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Indian skipper Virat Kohli, who headed back home to India post the Adelaide debacle, conceded that he was ‘extremely anxious’ prior to the second Test, but revealed that he was delighted by the fight shown by the boys. Kohli further expressed delight over live crowds returning to Indian grounds. India were staring down the barrel after stooping to an all-time low in Adelaide, getting bowled out for their lowest ever Test total, but things were expected to worsen post the departure of their skipper. Virat Kohli left Australia post the first Test to attend the birth of his first child, and a leader-less, wounded Indian side were expected to be rolled over by the mighty Aussies.What unfolded, however, was the polar opposite of the expected outcome as after outplaying Australia in Melbourne to level the series, India, through sheer mental strength, got the better of the hosts in the final to Tests to take the series 2-1.  Kohli, from India, watched the final three Tests through television with his hands tied, and the Indian skipper admitted that he was extremely nervous and anxious prior to the commencement of the Boxing Day encounter.“I’ll be very honest, before the Melbourne Test I was a bit anxious. But the way the whole team played in Melbourne, I was cheering every ball and jumping up and down on the couch every now and then as well,” Kohli said in a video posted by Bcci.tv. More than the fact that India beat Australia 2-1, it was how they achieved the victory which made the story remarkable. By the time the final Test beckoned, India had lost more than half their side to injury and they pretty much breached fortress Gabba with a bunch of net bowlers. Taking the context of the victory into account, Kohli described the heist Down Under as the ‘most special’ series win.“I think if you put things into perspective in terms of the experience in the squad and how much cricket our boys had played, particularly against an opposition that had played way more, the odds were stacked up against us after Adelaide. The kind of character and belief shown by the whole squad - I don’t think any victory has been more special than this.”The England Tests, which kick-started today, marked the return of international cricket to India after one long year and more good news will be coming the country’s way in a week’s time as live crowds will return to stadiums from the second Test in Chennai. Kohli reckoned the Indian government and BCCI have done a great job in restarting the sport and further expressed excitement over the return of live crowds.“India was probably the only country left to host international cricket; it was just a matter of time. Things have been brought under control to a large extent; great work has been done. Now when we go to the practice sessions in our bubble here in India, we feel safe. We feel no uncertainty at all."“Things are moving along nicely. Hopefully there will be a few spectators in the coming games as well. It will be a great thing for the country, for the cricket fans and for us the players as well.“Follow us on Facebook hereStay connected with us on Twitter hereLike and share our Instagram page here .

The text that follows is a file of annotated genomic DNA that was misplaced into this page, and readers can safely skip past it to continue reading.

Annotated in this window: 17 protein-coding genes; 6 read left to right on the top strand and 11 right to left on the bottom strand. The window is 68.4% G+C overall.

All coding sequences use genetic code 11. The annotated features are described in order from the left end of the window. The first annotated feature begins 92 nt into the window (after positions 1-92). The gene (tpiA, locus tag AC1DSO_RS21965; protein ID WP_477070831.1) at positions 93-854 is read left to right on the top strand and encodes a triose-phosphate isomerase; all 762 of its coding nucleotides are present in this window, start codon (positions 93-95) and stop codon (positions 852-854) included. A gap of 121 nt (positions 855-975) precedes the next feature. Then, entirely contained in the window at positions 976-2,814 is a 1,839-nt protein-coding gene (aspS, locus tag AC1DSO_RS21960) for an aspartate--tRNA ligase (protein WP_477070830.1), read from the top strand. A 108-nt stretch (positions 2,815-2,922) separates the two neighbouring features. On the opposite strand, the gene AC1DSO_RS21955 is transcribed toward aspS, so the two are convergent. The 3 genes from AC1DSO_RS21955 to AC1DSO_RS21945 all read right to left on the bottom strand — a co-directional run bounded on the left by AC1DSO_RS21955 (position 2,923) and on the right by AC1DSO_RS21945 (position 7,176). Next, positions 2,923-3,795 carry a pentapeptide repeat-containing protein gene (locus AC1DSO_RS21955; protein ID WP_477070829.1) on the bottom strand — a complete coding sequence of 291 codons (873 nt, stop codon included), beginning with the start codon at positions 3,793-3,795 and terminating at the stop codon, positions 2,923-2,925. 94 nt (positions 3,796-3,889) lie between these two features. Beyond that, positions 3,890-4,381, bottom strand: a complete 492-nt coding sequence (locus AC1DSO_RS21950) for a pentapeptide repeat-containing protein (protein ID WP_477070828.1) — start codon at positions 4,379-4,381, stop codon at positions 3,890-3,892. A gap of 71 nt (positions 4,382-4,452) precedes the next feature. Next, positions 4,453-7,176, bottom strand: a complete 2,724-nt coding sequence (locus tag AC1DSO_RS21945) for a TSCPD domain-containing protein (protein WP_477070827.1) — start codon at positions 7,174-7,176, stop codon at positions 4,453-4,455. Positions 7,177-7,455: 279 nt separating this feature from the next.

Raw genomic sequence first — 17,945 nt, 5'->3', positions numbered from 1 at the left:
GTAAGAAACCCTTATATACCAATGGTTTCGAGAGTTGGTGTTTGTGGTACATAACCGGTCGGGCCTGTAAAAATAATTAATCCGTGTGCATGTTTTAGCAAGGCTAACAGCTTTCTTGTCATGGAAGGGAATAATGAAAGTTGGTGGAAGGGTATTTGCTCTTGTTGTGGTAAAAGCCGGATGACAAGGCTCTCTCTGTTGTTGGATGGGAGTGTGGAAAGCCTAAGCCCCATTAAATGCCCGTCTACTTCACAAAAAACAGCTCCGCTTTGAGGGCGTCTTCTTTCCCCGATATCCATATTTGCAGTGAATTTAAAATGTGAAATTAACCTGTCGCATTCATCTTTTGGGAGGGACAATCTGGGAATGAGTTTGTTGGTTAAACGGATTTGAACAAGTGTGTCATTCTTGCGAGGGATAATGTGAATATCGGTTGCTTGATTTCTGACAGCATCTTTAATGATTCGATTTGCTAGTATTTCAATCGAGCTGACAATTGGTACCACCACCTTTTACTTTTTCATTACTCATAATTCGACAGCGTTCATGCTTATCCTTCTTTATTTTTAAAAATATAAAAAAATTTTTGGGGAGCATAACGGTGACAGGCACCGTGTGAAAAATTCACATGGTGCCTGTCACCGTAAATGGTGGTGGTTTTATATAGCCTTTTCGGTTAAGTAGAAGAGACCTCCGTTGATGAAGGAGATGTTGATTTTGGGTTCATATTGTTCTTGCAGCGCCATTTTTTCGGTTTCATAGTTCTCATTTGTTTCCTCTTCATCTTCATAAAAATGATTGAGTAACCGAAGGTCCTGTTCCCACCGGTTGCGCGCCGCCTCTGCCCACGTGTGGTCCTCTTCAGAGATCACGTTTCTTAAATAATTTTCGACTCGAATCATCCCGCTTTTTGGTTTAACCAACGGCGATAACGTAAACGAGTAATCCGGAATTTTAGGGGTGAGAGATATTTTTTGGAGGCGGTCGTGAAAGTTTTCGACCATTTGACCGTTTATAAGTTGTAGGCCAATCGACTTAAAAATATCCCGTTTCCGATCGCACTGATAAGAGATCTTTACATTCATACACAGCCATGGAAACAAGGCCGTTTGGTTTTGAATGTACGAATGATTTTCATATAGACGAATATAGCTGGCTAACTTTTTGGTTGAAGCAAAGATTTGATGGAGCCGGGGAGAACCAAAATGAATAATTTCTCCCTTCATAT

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Both Ajju bhai and the team management completely backed me in Australia, reveals Kuldeep Yadav
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Kuldeep Yadav has stated that Ajinkya Rahane and Ravi Shastri were really helpful and clear in their communication in Australia and stated that it was difficult for them not to pick him. Kuldeep further rued the fact that he couldn't bowl much in the 2020 IPL which took a toll on his performance.Despite the presence of Kuldeep Yadav in the squad, the Indian team management preferred Washington Sundar who had last played a first-class game three years before the Test. It was quite a gamble but it paid off massively as Washington gave that impetus with the bat to help India to a historic series win in Australia. Kuldeep, who took a fifer on his last ever Test match over two years ago, must have reasons to feel disheartened but as revealed by the wrist-spinner himself, the skipper and the team management backed him to the tilt and were clear in their communication."It is very important when your captain sees you work hard. It was very difficult for [Rahane] as well as the team management [to leave me out of the side during the Australia Test series]. But there was no difference in my process and my work. I believed in both. I felt really good about the words he [Rahane] said because if your captain is backing you and appreciating you [when you are not in the side], it counts a lot and motivates you very much," Kuldeep told ESPN Cricinfo."Both Ajju bhai and the team management completely backed me and I never felt I was sitting out. From the support staff to Ravi bhai [Shastri] to the captain, all kept a close watch on me. When you are not playing it is not easy for the team management to focus on the player who is sitting out [but they did it]," he added.Kuldeep had two difficult seasons of IPL, where he lost out on a regular spot in the Kolkata Knight Riders' side, and that has had a ripple effect on his performance for the Indian team. The left-arm unorthodox spinner further stated that it was a low point of his career but added that one can't really learn if they don't fail."Personally, I felt the 2020 IPL did not got well for me. I should have played more matches [for the Kolkata Knight Riders]. I felt I was in pretty good rhythm, I was bowling well, but just that I did not get many overs. So, perhaps, if I got more opportunities then it would have been good. I am not saying that was the lowest, to be honest."Even in 2019. I did not have a good IPL. Until you fail, you can't handle the pressure. Now I feel I understand things better - I have seen failure in my life now, so even if I don't perform, it will not be new. In cricket you can't perform at all times, but if you carry on doing the hard work, you create better chances to become successful."Follow us on Facebook hereStay connected with us on Twitter hereLike and share our Instagram page here .